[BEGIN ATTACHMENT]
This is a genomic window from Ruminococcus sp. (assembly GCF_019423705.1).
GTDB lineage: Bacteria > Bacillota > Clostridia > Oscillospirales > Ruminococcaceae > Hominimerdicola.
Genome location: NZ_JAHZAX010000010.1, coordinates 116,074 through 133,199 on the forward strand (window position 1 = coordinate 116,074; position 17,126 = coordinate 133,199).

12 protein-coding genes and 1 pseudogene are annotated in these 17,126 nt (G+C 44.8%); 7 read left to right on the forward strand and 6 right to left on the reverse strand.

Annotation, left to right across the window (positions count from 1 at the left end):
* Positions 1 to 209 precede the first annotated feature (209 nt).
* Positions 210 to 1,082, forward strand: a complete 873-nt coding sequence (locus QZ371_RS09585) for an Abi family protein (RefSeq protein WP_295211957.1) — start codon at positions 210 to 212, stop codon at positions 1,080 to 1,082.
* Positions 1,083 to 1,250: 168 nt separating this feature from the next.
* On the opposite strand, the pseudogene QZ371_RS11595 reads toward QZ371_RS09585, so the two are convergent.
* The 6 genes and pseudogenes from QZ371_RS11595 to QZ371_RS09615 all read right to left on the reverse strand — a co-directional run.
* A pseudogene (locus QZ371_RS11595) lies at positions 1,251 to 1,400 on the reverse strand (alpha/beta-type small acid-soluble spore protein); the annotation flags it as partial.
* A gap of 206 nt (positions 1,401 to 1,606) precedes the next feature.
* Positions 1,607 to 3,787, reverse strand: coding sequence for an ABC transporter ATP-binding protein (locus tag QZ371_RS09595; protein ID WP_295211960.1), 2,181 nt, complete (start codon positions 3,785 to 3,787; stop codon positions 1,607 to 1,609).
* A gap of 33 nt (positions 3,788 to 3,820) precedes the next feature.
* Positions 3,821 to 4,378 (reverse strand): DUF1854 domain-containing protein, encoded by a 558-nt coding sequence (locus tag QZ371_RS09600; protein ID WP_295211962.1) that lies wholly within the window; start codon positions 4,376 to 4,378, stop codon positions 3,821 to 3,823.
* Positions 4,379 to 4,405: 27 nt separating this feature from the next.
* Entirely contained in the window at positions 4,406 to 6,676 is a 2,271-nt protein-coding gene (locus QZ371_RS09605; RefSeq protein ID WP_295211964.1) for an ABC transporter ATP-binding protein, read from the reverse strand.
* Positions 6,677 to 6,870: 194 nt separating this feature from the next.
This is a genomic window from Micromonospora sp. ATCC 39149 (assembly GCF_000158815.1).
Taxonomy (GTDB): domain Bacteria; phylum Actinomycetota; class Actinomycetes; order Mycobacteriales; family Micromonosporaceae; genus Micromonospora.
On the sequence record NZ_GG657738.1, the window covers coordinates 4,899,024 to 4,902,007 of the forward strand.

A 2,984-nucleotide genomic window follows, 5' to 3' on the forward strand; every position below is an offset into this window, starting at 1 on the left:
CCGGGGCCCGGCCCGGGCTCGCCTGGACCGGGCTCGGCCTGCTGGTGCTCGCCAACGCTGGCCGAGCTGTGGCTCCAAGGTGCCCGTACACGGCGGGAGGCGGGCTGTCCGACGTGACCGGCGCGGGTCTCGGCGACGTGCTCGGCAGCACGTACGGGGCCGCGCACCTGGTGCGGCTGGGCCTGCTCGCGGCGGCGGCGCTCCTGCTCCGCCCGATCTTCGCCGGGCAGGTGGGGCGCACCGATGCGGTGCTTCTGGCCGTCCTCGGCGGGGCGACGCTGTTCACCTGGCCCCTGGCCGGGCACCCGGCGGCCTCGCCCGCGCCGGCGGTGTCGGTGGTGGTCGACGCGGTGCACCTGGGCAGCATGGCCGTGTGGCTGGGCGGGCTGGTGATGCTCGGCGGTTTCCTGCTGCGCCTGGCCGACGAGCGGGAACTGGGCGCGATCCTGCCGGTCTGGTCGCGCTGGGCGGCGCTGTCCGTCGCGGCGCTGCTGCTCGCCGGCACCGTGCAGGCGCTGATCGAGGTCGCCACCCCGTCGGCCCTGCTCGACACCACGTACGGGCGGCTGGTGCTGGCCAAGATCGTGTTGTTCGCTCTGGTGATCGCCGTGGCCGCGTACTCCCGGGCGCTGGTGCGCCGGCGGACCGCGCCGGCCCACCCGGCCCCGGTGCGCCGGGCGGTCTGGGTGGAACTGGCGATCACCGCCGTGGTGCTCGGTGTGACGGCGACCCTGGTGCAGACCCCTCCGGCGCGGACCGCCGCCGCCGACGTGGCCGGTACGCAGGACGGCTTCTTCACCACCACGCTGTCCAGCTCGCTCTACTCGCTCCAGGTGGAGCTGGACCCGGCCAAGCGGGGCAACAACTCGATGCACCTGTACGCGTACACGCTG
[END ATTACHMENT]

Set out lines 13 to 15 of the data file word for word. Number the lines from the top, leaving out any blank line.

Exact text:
* Positions 1,607 to 3,787, reverse strand: coding sequence for an ABC transporter ATP-binding protein (locus tag QZ371_RS09595; protein ID WP_295211960.1), 2,181 nt, complete (start codon positions 3,785 to 3,787; stop codon positions 1,607 to 1,609).
* A gap of 33 nt (positions 3,788 to 3,820) precedes the next feature.
* Positions 3,821 to 4,378 (reverse strand): DUF1854 domain-containing protein, encoded by a 558-nt coding sequence (locus tag QZ371_RS09600; protein ID WP_295211962.1) that lies wholly within the window; start codon positions 4,376 to 4,378, stop codon positions 3,821 to 3,823.